Our inaugural class of Health IT Change Agents set a high bar, but this year’s class can more than hold its own when it comes to driving positive change and advancing health IT.
In our last issue, readers identified HIE/interoperability as the third most pressing health IT trend for 2016. Guest writer, Dr. Donald Voltz, noted the current lack of interoperability adversely impacts patient care and leads to unintended clinical consequences. Voltz further notes that, despite pressure from the AMA and AAFP, little resolution has been obtained and, “The future of interoperability will not be solved with new policies either in Washington or within the EHR market. There is simply not enough incentive to do so.”
To comply with the Readmissions Reduction Program, Nash Healthcare had to reduce time clinicians spent with traditional chart audit methods and allow them to spend more time with patients.
EHRs provide a wealth of data, but the time it takes to make sense of that information can be overwhelming. Massachusetts General Hospital implemented a solution to efficiently mine unstructured data for clinical decision support.
Replacing your EHR can be a scary proposition. You can simplify the process by considering your revenue cycle management tools when planning and implementing.
More healthcare organizations are recognizing the value of appointing a Chief Information Security Officer (CISO) to develop information security strategy and oversee efforts aimed at preventing breaches.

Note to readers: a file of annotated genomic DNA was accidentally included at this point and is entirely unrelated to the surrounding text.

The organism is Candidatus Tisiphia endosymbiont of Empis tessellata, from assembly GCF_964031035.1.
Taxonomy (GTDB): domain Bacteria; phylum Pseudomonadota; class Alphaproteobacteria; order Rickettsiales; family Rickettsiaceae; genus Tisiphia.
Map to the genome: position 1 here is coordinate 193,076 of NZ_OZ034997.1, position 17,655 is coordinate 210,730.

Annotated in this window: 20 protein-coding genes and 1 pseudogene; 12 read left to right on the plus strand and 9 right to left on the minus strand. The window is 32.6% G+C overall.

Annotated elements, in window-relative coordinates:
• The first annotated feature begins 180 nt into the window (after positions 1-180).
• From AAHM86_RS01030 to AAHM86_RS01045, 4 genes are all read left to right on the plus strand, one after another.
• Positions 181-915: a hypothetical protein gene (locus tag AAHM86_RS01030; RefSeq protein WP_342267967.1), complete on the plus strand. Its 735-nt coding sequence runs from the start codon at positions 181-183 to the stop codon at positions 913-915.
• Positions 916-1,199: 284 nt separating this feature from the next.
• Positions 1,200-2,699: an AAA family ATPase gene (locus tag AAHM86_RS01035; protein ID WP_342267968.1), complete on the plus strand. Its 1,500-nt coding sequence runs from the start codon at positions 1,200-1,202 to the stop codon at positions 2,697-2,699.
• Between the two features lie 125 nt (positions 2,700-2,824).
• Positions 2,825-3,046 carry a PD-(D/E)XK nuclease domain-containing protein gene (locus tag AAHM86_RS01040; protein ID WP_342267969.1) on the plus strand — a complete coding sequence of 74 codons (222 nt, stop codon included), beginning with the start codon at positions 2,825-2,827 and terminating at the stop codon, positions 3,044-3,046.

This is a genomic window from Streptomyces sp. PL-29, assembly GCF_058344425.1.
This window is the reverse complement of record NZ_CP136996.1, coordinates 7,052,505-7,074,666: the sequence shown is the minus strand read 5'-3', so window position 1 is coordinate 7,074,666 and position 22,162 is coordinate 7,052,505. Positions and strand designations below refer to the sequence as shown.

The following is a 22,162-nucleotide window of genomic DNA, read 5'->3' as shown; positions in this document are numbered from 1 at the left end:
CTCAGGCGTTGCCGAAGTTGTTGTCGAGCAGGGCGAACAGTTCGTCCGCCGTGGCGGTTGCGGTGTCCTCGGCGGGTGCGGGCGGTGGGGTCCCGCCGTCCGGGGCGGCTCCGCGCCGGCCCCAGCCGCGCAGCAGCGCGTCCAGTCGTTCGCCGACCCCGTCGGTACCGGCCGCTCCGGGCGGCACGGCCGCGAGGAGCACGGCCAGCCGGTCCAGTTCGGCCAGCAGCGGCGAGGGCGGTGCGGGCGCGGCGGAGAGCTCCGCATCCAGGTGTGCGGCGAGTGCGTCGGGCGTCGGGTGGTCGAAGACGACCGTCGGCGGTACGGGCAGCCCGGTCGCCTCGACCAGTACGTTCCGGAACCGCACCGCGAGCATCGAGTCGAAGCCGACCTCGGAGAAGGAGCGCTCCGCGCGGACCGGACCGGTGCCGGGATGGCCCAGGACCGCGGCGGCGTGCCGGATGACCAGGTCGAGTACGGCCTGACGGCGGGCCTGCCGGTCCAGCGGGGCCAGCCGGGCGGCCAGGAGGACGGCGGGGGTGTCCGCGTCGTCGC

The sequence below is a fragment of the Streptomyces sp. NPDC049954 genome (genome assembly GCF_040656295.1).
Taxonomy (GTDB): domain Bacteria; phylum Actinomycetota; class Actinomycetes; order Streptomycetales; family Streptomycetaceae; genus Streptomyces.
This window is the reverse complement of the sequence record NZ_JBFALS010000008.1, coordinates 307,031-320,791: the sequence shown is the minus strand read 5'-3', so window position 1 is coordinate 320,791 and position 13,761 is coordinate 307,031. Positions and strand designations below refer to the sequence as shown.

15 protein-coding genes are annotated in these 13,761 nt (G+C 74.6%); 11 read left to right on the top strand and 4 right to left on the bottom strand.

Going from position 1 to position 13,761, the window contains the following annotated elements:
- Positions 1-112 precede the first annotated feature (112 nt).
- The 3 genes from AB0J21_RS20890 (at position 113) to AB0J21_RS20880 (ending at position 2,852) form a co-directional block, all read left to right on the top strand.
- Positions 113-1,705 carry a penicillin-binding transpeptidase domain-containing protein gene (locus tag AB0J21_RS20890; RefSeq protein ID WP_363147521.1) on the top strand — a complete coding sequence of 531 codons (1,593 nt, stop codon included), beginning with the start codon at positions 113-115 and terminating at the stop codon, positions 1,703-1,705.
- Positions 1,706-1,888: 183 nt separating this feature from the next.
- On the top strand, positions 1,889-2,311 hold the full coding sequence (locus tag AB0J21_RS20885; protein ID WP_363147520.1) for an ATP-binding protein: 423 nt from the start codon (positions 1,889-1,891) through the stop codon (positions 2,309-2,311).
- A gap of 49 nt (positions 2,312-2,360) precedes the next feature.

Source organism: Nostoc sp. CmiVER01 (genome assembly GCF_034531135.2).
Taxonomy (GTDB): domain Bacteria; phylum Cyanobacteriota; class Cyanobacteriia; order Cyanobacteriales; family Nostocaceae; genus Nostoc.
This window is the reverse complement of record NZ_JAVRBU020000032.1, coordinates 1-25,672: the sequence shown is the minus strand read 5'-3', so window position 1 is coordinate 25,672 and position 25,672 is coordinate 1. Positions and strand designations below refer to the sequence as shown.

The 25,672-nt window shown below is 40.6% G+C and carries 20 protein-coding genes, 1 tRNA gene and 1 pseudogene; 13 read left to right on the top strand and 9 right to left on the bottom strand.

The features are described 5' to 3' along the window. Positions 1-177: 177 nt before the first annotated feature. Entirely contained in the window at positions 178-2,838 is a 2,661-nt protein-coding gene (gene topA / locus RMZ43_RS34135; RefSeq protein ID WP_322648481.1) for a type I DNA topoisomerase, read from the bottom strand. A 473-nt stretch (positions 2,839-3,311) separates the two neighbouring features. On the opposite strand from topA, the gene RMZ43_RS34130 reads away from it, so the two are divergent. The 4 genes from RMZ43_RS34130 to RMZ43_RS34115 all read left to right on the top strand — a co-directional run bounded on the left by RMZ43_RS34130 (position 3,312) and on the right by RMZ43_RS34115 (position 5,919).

Electronic Health Record (EHR) systems, also called electronic medical records (EMRs), are designed to collect and store information about individual patients or populations digitally. Conceptually, the electronic aspect allow then to be shared across healthcare providers, departments, and locations. EHRs and EMRs provide an advantage over paper records by making patient data available instantly in any location and allowing data to be stored and retrieved more efficiently.
EHRs and EMRs can store information, images, scans, and more to provide physicians with a comprehensive view of a patient's medical history, current medications, allergies, immunizations, test and lab results, previous diagnoses, and other relevant information.
In addition to providing patient information, EHRs and EMRs allow providers to better automate and streamline the collection and organization of patient data. Electronic access to patient information allows healthcare organizations to make better decisions, spot trends and outbreaks, manage care quality, and report on outcomes.
EHRs and EMRs can also reduce redundancy and duplicate work, reducing staffing costs and freeing up personnel to spend more time with patients and less time with paperwork. This solution center is here to help you in your EHR research and to help you find the best EHR solution for your organization.
Partnership provides hospitals in North Carolina with earlier, better readmission predictions. By Christine Kern, contributing writer